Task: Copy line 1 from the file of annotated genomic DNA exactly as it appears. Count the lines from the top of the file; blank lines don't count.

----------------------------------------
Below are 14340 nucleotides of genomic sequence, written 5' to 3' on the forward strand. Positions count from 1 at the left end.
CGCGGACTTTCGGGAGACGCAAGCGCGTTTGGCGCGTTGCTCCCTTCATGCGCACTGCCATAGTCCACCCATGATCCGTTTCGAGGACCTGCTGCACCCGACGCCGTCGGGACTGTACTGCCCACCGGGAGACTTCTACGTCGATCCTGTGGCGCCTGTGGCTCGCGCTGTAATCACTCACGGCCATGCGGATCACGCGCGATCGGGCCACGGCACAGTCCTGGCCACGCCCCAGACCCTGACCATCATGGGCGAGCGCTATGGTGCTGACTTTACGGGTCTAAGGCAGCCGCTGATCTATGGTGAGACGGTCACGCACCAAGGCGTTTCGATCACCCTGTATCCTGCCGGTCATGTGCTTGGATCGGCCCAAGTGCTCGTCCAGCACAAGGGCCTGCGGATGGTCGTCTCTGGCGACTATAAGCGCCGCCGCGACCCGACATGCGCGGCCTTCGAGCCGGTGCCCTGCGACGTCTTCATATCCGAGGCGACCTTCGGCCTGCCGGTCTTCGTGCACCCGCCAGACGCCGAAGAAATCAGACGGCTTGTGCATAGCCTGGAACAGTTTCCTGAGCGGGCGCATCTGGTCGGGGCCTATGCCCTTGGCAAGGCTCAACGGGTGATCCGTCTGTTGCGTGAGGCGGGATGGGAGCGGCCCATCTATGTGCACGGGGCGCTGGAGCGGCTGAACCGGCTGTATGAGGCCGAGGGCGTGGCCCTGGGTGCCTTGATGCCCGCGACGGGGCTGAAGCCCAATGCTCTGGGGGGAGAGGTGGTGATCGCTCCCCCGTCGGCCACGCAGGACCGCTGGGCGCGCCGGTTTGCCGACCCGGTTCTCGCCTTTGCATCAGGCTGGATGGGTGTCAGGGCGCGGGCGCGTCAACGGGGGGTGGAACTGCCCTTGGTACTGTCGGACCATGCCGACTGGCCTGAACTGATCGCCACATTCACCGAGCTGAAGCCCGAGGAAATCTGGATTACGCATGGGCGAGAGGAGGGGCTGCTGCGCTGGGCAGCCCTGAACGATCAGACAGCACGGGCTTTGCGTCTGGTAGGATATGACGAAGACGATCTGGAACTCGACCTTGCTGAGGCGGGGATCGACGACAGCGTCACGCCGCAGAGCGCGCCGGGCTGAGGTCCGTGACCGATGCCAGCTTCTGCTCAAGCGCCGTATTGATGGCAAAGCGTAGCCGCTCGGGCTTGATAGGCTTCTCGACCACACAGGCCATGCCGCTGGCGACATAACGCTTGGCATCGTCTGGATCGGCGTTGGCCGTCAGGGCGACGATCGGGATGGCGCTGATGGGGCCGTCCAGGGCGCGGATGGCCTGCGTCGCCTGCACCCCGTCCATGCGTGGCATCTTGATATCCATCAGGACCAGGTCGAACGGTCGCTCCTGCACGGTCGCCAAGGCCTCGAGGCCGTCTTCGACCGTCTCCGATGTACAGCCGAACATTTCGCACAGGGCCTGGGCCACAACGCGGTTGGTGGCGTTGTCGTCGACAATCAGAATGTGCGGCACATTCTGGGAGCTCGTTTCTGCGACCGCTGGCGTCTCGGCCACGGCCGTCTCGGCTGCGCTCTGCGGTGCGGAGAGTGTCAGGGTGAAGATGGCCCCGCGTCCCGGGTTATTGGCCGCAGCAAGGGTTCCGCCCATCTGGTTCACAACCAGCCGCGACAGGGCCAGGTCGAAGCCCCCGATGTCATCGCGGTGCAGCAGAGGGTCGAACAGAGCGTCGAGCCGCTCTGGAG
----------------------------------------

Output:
Below are 14340 nucleotides of genomic sequence, written 5' to 3' on the forward strand. Positions count from 1 at the left end.